Sometimes the data we need may not be available from internal or external sources. In such cases, we may have to obtain data by conducting our own survey or experiment. In a survey, we do not exercise any control over the factors when we collect information. For example, if we want to collect data on the money various families spent last month on clothes, we will ask each of the families included in the survey how much it spent last month on clothes. Then we will record this information. A survey may be a census or a sample survey. (i) Census
A census includes every member of the population of interest, which is called the target population. In practice, a census is rarely taken because it is very expensive and time consuming. Furthermore, in many cases it is impossible to identify each member of the target population. (ii) Sample Survey
Usually, to conduct research, we select a portion of the target population. This portion of the population is called a sample. Then we collect the required information from the elements included in the sample. A survey can be conducted by personal interviews, by telephone, or by mail. The personal interview technique has the advantages of a high response rate and a high quality of answers obtained. However, it is the most expensive and time-consuming technique. The telephone survey also gives a high response rate. It is less expensive and less time-consuming than personal interviews. Nonetheless, a problem with telephone surveys is that many people do not like to be called at home, and those who do not have a phone are left out of the survey. A survey conducted by mail is the least expensive method, but the response rate is usually very low. Many people included in such a survey do not return the questionnaires. Conducting a survey that gives accurate and reliable results is not an easy task.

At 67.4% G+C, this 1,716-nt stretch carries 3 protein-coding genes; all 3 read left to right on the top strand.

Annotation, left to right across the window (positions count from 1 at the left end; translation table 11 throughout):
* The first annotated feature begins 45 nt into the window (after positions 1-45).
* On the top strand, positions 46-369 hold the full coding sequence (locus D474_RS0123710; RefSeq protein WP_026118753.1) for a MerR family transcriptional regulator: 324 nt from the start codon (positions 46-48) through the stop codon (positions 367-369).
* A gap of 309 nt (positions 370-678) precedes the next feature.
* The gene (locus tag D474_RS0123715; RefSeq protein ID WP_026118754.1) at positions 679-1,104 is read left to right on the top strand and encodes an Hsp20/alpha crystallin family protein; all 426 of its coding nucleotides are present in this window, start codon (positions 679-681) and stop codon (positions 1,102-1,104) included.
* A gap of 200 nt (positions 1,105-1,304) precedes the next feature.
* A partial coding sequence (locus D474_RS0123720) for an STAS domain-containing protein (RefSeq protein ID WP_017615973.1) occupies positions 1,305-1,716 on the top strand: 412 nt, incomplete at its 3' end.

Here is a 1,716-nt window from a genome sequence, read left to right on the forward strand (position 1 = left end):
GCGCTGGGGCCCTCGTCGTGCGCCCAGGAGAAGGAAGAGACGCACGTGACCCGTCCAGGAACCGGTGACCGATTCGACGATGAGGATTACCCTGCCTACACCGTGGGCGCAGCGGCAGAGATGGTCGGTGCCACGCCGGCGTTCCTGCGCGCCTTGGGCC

In an experiment, we exercise control over some factors when we collect information. For example, how is a new drug to be tested to...
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